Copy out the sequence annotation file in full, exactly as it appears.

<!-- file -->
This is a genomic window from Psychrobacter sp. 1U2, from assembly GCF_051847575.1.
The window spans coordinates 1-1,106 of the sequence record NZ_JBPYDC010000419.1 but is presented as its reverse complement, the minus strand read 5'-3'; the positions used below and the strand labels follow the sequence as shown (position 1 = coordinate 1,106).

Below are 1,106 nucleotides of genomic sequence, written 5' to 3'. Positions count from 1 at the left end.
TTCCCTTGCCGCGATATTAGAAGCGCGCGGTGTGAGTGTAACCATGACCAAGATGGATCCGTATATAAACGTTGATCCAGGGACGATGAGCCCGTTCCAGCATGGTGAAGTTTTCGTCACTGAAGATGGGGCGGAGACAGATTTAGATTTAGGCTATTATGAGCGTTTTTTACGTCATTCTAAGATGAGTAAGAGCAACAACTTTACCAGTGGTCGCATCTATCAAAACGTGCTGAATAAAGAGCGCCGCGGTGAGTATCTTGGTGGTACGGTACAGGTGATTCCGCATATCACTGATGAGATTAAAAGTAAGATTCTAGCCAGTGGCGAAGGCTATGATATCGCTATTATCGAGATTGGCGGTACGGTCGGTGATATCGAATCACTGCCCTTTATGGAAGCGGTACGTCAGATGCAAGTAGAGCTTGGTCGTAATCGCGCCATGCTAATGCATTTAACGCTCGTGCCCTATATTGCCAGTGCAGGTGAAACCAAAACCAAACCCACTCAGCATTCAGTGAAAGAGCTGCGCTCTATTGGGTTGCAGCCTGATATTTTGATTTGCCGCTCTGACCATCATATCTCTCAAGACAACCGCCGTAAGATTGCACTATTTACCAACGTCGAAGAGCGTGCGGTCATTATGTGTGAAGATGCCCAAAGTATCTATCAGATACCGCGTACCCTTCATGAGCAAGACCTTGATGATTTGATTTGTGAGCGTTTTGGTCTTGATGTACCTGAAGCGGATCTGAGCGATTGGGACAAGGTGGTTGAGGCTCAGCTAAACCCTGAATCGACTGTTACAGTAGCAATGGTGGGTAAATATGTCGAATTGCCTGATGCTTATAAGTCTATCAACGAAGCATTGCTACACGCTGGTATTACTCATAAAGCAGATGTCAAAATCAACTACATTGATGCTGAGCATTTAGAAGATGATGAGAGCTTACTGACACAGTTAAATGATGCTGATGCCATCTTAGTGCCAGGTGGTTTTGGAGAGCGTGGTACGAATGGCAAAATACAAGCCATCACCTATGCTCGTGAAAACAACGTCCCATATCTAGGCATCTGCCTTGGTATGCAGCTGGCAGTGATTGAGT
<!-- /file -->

This is a genomic window from Psychrobacter sp. 1U2, from assembly GCF_051847575.1.
The window spans coordinates 1-1,106 of the sequence record NZ_JBPYDC010000419.1 but is presented as its reverse complement, the minus strand read 5'-3'; the positions used below and the strand labels follow the sequence as shown (position 1 = coordinate 1,106).

Below are 1,106 nucleotides of genomic sequence, written 5' to 3'. Positions count from 1 at the left end.
TTCCCTTGCCGCGATATTAGAAGCGCGCGGTGTGAGTGTAACCATGACCAAGATGGATCCGTATATAAACGTTGATCCAGGGACGATGAGCCCGTTCCAGCATGGTGAAGTTTTCGTCACTGAAGATGGGGCGGAGACAGATTTAGATTTAGGCTATTATGAGCGTTTTTTACGTCATTCTAAGATGAGTAAGAGCAACAACTTTACCAGTGGTCGCATCTATCAAAACGTGCTGAATAAAGAGCGCCGCGGTGAGTATCTTGGTGGTACGGTACAGGTGATTCCGCATATCACTGATGAGATTAAAAGTAAGATTCTAGCCAGTGGCGAAGGCTATGATATCGCTATTATCGAGATTGGCGGTACGGTCGGTGATATCGAATCACTGCCCTTTATGGAAGCGGTACGTCAGATGCAAGTAGAGCTTGGTCGTAATCGCGCCATGCTAATGCATTTAACGCTCGTGCCCTATATTGCCAGTGCAGGTGAAACCAAAACCAAACCCACTCAGCATTCAGTGAAAGAGCTGCGCTCTATTGGGTTGCAGCCTGATATTTTGATTTGCCGCTCTGACCATCATATCTCTCAAGACAACCGCCGTAAGATTGCACTATTTACCAACGTCGAAGAGCGTGCGGTCATTATGTGTGAAGATGCCCAAAGTATCTATCAGATACCGCGTACCCTTCATGAGCAAGACCTTGATGATTTGATTTGTGAGCGTTTTGGTCTTGATGTACCTGAAGCGGATCTGAGCGATTGGGACAAGGTGGTTGAGGCTCAGCTAAACCCTGAATCGACTGTTACAGTAGCAATGGTGGGTAAATATGTCGAATTGCCTGATGCTTATAAGTCTATCAACGAAGCATTGCTACACGCTGGTATTACTCATAAAGCAGATGTCAAAATCAACTACATTGATGCTGAGCATTTAGAAGATGATGAGAGCTTACTGACACAGTTAAATGATGCTGATGCCATCTTAGTGCCAGGTGGTTTTGGAGAGCGTGGTACGAATGGCAAAATACAAGCCATCACCTATGCTCGTGAAAACAACGTCCCATATCTAGGCATCTGCCTTGGTATGCAGCTGGCAGTGATTGAGT